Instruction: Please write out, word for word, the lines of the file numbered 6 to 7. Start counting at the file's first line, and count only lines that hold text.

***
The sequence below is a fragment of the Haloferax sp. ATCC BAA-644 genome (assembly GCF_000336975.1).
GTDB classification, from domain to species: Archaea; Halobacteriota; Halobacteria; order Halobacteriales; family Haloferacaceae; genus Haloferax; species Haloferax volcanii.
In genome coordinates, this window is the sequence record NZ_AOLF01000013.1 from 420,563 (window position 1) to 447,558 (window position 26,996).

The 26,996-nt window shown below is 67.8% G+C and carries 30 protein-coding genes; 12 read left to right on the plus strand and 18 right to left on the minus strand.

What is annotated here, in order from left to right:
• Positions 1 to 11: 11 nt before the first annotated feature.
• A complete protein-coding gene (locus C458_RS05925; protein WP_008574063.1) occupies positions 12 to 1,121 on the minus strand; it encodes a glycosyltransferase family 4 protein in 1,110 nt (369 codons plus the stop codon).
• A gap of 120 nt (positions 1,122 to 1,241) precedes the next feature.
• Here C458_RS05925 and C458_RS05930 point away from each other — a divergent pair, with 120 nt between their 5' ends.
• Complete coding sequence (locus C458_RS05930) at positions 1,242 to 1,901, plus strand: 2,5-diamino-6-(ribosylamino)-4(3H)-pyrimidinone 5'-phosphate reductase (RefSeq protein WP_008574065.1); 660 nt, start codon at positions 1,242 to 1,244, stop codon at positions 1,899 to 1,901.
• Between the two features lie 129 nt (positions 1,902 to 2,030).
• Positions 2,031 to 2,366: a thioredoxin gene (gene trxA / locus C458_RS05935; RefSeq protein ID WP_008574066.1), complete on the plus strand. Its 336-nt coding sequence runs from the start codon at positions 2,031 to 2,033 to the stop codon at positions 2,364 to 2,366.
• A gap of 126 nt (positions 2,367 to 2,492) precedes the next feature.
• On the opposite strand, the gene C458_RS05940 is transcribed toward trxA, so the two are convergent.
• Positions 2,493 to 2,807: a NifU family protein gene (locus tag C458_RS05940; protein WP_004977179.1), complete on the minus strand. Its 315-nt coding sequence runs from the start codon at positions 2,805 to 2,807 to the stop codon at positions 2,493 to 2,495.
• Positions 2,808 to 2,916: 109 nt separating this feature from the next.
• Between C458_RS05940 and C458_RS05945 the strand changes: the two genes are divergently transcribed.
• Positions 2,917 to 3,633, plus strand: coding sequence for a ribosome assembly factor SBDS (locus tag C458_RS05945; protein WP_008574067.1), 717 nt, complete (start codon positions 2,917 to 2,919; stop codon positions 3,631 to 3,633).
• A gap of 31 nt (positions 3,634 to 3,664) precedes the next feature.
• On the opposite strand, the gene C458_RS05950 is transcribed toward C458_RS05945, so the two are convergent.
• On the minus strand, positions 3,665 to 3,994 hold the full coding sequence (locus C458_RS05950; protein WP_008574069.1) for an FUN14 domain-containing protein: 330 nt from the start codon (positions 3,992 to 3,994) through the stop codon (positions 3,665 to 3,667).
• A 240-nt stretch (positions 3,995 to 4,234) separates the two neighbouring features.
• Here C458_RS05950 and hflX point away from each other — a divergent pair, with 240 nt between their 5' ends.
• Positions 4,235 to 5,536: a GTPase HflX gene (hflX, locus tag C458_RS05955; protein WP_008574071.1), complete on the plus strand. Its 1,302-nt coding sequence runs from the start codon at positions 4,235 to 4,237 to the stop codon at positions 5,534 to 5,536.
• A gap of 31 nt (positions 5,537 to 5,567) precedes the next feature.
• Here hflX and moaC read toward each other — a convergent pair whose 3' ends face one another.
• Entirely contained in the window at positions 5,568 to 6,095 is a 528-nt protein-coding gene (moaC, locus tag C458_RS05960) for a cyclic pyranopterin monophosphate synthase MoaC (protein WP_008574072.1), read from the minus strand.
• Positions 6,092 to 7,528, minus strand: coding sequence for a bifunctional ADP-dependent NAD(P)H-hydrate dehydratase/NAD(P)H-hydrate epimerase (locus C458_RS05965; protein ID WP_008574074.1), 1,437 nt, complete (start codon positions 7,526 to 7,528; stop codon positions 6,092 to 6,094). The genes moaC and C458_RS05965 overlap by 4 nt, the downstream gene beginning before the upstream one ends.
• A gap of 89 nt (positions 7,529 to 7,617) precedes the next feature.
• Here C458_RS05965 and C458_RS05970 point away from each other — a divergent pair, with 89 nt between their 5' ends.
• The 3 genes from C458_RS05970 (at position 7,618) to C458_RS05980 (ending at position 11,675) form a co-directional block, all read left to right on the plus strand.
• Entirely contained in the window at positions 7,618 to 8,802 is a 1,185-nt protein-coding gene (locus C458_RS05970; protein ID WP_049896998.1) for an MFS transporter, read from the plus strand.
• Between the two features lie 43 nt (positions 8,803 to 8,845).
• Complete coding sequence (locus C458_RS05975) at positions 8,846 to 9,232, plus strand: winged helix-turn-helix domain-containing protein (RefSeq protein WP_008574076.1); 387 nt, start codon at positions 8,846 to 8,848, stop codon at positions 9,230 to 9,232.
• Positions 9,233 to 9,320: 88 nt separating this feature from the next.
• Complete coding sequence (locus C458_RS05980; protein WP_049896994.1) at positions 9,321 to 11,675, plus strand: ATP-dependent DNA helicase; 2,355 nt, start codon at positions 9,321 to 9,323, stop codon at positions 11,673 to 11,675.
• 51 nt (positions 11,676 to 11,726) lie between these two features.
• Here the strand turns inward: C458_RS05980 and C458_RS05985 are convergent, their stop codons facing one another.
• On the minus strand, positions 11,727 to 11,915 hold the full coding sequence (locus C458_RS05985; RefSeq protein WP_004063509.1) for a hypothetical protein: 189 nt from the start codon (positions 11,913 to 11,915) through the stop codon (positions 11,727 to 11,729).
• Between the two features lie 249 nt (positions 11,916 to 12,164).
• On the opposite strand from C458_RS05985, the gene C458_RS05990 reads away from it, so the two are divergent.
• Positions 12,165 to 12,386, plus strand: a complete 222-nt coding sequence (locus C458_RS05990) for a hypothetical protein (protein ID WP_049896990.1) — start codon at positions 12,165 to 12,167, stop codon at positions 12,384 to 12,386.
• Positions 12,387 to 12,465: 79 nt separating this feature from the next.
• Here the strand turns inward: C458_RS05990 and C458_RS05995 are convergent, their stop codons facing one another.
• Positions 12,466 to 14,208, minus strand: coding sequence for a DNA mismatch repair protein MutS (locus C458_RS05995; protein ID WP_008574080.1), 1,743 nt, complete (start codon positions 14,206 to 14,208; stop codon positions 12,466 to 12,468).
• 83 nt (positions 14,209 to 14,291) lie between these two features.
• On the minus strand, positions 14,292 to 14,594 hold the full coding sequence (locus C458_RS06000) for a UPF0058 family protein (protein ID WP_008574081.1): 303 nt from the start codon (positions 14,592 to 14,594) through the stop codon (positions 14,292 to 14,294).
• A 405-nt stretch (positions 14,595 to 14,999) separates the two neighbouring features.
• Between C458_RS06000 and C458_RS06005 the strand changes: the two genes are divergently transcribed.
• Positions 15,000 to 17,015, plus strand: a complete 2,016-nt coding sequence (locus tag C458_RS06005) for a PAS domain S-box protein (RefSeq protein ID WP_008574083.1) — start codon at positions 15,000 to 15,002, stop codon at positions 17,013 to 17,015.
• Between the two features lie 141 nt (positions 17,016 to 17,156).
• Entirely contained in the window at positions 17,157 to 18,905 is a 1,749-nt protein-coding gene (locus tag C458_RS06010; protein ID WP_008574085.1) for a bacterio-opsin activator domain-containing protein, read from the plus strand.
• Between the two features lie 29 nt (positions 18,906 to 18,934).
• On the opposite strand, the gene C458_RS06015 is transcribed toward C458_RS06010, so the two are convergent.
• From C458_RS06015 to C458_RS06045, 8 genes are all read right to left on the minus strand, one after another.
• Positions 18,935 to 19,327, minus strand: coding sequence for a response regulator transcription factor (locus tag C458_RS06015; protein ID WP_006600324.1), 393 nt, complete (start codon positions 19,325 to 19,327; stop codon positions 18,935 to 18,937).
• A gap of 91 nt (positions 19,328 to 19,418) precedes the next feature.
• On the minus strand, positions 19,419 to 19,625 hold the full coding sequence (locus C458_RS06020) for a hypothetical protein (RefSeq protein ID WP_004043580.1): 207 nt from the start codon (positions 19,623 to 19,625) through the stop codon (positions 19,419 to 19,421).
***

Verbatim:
• Positions 1 to 11: 11 nt before the first annotated feature.
• A complete protein-coding gene (locus C458_RS05925; protein WP_008574063.1) occupies positions 12 to 1,121 on the minus strand; it encodes a glycosyltransferase family 4 protein in 1,110 nt (369 codons plus the stop codon).